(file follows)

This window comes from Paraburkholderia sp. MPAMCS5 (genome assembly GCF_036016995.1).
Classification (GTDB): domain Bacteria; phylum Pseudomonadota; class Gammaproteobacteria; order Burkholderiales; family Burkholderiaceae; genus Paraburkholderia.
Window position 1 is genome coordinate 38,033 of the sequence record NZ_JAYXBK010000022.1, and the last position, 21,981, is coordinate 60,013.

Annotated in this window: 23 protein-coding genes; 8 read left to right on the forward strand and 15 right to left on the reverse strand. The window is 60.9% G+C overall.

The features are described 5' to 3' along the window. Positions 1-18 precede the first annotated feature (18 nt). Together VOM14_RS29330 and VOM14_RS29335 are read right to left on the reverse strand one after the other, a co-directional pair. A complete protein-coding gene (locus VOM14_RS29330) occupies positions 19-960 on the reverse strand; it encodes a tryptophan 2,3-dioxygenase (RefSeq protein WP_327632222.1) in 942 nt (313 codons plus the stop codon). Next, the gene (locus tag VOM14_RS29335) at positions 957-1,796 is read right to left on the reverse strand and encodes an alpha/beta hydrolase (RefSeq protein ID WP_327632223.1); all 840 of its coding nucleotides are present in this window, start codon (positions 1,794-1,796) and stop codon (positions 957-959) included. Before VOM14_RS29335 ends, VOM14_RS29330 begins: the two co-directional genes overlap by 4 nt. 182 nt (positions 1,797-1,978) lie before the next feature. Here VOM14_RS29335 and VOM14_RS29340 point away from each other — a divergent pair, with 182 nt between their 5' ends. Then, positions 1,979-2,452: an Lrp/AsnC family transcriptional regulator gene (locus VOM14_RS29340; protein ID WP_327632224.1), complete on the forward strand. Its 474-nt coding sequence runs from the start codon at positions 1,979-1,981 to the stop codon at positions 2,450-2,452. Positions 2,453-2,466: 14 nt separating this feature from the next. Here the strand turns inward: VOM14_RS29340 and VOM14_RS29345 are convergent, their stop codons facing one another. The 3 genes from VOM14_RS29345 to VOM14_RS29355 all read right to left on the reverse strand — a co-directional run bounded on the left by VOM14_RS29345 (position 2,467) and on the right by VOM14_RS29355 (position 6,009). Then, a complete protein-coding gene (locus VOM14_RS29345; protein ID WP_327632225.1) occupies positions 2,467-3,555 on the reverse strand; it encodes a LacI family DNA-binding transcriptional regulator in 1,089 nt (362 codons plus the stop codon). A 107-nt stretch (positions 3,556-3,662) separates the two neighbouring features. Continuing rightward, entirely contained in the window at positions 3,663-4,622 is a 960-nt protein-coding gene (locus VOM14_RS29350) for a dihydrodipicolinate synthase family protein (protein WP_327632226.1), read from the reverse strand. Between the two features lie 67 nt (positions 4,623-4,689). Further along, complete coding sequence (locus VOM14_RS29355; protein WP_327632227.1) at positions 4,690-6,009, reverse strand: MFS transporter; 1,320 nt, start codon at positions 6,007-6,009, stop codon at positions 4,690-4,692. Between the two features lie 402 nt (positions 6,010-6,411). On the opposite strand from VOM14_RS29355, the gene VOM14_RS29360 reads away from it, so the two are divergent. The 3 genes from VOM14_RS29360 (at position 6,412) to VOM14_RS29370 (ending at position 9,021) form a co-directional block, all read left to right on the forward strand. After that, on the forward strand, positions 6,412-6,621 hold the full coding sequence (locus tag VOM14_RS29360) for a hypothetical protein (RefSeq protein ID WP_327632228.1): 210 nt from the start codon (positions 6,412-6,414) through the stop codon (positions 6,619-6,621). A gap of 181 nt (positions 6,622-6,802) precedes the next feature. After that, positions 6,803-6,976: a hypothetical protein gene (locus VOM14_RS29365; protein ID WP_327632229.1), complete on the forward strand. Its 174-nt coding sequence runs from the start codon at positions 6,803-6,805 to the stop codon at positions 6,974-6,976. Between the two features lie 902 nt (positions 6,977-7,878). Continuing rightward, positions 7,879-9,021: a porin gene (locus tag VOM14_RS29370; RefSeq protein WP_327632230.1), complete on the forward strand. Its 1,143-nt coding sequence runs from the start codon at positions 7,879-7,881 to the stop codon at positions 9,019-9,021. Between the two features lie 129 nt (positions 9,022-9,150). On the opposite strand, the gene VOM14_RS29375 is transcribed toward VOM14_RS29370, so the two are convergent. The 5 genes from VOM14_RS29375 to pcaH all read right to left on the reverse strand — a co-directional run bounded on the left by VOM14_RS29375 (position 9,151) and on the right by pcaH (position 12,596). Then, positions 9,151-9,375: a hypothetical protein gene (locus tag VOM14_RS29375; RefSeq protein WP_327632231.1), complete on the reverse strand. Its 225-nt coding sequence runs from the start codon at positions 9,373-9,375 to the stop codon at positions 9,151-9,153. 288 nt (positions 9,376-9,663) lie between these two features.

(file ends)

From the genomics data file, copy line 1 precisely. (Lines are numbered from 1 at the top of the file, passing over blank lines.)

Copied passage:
This window comes from Paraburkholderia sp. MPAMCS5 (genome assembly GCF_036016995.1).